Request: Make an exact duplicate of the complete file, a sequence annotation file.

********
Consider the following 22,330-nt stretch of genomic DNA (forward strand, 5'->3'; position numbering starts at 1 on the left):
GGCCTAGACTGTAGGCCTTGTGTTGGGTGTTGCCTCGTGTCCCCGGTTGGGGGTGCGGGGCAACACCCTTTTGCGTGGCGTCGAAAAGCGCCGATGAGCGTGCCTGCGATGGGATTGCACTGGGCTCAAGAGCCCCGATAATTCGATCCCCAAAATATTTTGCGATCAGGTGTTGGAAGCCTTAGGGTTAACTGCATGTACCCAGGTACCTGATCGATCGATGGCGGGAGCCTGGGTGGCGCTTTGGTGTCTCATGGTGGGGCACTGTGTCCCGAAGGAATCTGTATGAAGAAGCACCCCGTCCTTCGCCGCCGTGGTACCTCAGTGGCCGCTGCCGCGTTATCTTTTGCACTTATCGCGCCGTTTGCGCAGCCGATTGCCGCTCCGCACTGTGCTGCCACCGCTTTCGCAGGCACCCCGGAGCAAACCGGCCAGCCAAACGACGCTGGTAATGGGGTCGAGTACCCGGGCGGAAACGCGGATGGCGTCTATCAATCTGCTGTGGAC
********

Consider the following 22,330-nt stretch of genomic DNA (forward strand, 5'->3'; position numbering starts at 1 on the left):
GGCCTAGACTGTAGGCCTTGTGTTGGGTGTTGCCTCGTGTCCCCGGTTGGGGGTGCGGGGCAACACCCTTTTGCGTGGCGTCGAAAAGCGCCGATGAGCGTGCCTGCGATGGGATTGCACTGGGCTCAAGAGCCCCGATAATTCGATCCCCAAAATATTTTGCGATCAGGTGTTGGAAGCCTTAGGGTTAACTGCATGTACCCAGGTACCTGATCGATCGATGGCGGGAGCCTGGGTGGCGCTTTGGTGTCTCATGGTGGGGCACTGTGTCCCGAAGGAATCTGTATGAAGAAGCACCCCGTCCTTCGCCGCCGTGGTACCTCAGTGGCCGCTGCCGCGTTATCTTTTGCACTTATCGCGCCGTTTGCGCAGCCGATTGCCGCTCCGCACTGTGCTGCCACCGCTTTCGCAGGCACCCCGGAGCAAACCGGCCAGCCAAACGACGCTGGTAATGGGGTCGAGTACCCGGGCGGAAACGCGGATGGCGTCTATCAATCTGCTGTGGAC